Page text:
Switzerland’s Comlot Rebrands to Gespa
Comlot, the Swiss Lottery and Betting Board, has been rebranded as Gespa. This means that Gespa now has all of Comlot’s previous rights and responsibilities, including those relating to large-scale gambling, such as sports betting and the country’s lotteries.
At the start of January 2021, the Swiss Geldspiel Konkordat (GSK) came into effect in replacement of the Intercantonal Convention on Licensing and Supervision of Intercantonal and National Lotteries and Bets, and at the same time, the rebranding took place.
It came after the Federal Act on Real-Money Gaming (Bundesgesetz über Geldspiele) was introduced, which banned unlicensed gambling and allowed land-based casinos to receive iGaming licenses from the beginning of last year. Following its introduction, Swiss cantons were given two years in which to update their local gambling laws to meet the new federal requirements.
There are five members of Gespa’s board of directors, including the president, two members each from French and German-speaking Switzerland, and one member from Italian-speaking Switzerland. Furthermore, the commissioners of the now-defunct Comlot have become members of Gespa’s supervisory board, and the former Comlot secretariat is now Gespa’s office.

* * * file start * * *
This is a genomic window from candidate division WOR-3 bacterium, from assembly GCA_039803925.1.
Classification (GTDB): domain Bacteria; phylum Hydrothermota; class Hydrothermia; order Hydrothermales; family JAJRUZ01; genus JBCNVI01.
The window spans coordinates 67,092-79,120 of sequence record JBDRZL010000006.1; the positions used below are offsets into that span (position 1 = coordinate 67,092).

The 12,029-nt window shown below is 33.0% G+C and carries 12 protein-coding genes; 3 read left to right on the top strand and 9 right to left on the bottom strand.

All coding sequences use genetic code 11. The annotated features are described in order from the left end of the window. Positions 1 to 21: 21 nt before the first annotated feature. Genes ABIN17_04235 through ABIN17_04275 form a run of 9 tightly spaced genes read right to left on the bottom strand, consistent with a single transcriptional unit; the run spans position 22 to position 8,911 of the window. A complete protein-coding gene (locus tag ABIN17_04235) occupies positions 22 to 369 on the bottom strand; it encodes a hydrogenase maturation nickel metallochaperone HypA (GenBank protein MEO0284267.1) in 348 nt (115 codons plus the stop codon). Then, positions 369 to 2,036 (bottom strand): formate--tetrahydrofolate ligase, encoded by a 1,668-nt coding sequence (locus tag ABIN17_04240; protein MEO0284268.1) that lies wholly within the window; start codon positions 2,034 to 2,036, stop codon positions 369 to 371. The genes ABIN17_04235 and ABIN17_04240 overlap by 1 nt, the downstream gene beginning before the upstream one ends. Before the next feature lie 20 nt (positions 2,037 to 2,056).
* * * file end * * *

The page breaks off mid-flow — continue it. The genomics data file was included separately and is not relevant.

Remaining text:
Gespa has a range of responsibilities. Primarily it must ensure that Swiss gamblers have safe places to enjoy lotteries, sports betting and skill-based games. It must also ensure that there are player protection measures in place and it is in charge of combating illegal gambling by means such as the blacklisting of unlicensed operators.
It is also Gespa’s responsibility to prevent manipulation in sports, to act as a reporting office and to ensure that information is properly sent between domestic and foreign organizations and gambling operators.
Each year Gespa will also have to publish statistics on large- and small-scale gambling and produce reports detailing the use of lottery and sports betting revenues.
The most recent results, published in December 2020, reveal that Swiss cantons distributed $623.5 million of revenue to good causes in 2019, including to arts and culture, sports, and historical building preservation work.